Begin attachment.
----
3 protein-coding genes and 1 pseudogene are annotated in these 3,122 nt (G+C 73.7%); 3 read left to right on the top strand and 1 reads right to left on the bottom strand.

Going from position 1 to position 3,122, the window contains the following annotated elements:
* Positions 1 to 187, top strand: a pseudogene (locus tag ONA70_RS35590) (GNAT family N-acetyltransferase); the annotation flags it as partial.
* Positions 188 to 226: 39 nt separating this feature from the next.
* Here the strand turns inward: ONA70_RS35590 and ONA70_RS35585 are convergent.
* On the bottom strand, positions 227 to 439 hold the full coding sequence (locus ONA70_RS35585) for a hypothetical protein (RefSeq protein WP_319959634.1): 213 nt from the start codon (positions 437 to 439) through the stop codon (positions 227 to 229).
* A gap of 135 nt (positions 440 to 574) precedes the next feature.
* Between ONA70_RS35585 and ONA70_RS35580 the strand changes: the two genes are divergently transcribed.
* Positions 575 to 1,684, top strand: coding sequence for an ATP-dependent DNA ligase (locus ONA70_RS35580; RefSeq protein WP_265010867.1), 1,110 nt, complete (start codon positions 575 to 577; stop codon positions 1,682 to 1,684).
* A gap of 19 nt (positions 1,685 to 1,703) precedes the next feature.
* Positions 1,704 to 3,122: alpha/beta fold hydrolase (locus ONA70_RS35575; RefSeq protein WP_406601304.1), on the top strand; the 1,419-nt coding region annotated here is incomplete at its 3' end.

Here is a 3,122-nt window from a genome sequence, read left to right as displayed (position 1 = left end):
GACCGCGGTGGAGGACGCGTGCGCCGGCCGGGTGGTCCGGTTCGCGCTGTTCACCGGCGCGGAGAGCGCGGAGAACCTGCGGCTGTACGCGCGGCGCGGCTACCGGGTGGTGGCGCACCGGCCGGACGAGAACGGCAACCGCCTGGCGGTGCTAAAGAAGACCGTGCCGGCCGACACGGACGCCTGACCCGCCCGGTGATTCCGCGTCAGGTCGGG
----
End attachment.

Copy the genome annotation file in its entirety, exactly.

3 protein-coding genes and 1 pseudogene are annotated in these 3,122 nt (G+C 73.7%); 3 read left to right on the top strand and 1 reads right to left on the bottom strand.

Going from position 1 to position 3,122, the window contains the following annotated elements:
* Positions 1 to 187, top strand: a pseudogene (locus tag ONA70_RS35590) (GNAT family N-acetyltransferase); the annotation flags it as partial.
* Positions 188 to 226: 39 nt separating this feature from the next.
* Here the strand turns inward: ONA70_RS35590 and ONA70_RS35585 are convergent.
* On the bottom strand, positions 227 to 439 hold the full coding sequence (locus ONA70_RS35585) for a hypothetical protein (RefSeq protein WP_319959634.1): 213 nt from the start codon (positions 437 to 439) through the stop codon (positions 227 to 229).
* A gap of 135 nt (positions 440 to 574) precedes the next feature.
* Between ONA70_RS35585 and ONA70_RS35580 the strand changes: the two genes are divergently transcribed.
* Positions 575 to 1,684, top strand: coding sequence for an ATP-dependent DNA ligase (locus ONA70_RS35580; RefSeq protein WP_265010867.1), 1,110 nt, complete (start codon positions 575 to 577; stop codon positions 1,682 to 1,684).
* A gap of 19 nt (positions 1,685 to 1,703) precedes the next feature.
* Positions 1,704 to 3,122: alpha/beta fold hydrolase (locus ONA70_RS35575; RefSeq protein WP_406601304.1), on the top strand; the 1,419-nt coding region annotated here is incomplete at its 3' end.

Here is a 3,122-nt window from a genome sequence, read left to right as displayed (position 1 = left end):
GACCGCGGTGGAGGACGCGTGCGCCGGCCGGGTGGTCCGGTTCGCGCTGTTCACCGGCGCGGAGAGCGCGGAGAACCTGCGGCTGTACGCGCGGCGCGGCTACCGGGTGGTGGCGCACCGGCCGGACGAGAACGGCAACCGCCTGGCGGTGCTAAAGAAGACCGTGCCGGCCGACACGGACGCCTGACCCGCCCGGTGATTCCGCGTCAGGTCGGG